The California Statewide Local Streets and Roads Assessment has found that state and local operated roadways are in need of $82 billion worth of repairs over the next decade. The study also found that local infrastructure only receives roughly half the funding necessary to prevent further decline.

When grading roads on a scale of 0 to 100 (with zero representing the lowest possible score), California roadways now score an average of 66, a drop from the 68 registered in the 2008 assessment. That decline is projected to continue over the next decade, bringing the average score to just 53. The corresponding backlog of repairs will increase from $40.4 billion to $66 billion.

Currently, funding for the local transportation systems is just $2.5 billion per year, despite local governments owning more than 81 percent of all roadways. Increasing funding by $1.9 billion per year will help negate some of the deterioration, but as the roads age, they will continue to require more and more costly repairs. But if enough funding is allocated to maintain industry Best Management Practices, costs of repairs can be controlled.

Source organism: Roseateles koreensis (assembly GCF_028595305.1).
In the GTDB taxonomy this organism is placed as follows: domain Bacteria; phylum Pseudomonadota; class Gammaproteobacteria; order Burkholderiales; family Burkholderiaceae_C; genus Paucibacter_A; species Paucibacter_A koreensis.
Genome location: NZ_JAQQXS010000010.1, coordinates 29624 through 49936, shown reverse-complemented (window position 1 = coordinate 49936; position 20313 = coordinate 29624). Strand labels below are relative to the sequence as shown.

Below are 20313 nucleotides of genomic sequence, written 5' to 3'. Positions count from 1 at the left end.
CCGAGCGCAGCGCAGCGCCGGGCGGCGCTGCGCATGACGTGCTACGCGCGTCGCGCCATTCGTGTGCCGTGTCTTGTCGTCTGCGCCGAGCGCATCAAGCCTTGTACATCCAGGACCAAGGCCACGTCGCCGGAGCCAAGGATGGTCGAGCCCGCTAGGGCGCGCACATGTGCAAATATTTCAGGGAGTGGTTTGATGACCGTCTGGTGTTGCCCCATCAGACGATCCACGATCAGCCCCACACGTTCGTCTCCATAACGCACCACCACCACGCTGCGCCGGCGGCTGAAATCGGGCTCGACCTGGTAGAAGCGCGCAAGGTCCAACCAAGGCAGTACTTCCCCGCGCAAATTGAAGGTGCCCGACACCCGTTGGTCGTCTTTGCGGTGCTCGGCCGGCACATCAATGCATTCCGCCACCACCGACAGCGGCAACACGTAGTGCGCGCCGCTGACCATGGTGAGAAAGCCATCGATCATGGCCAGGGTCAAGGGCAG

According to the study, it costs 12 times more to repave a road at the end of its life than one that is being maintained using BMPs.

The study continues to demonstrate how various funding schemes for infrastructure might impact the state’s road conditions. Those schemes range in cost from $882 million per year to $7.23 billion per year.

The best-case scenario described, $7.23 billion per year to address roadway needs through BMP would help all roads in the state recover to “Excellent” conditions over the next decade and, according to the study, would represent a $102 billion savings over the status quo.

Read the full report here.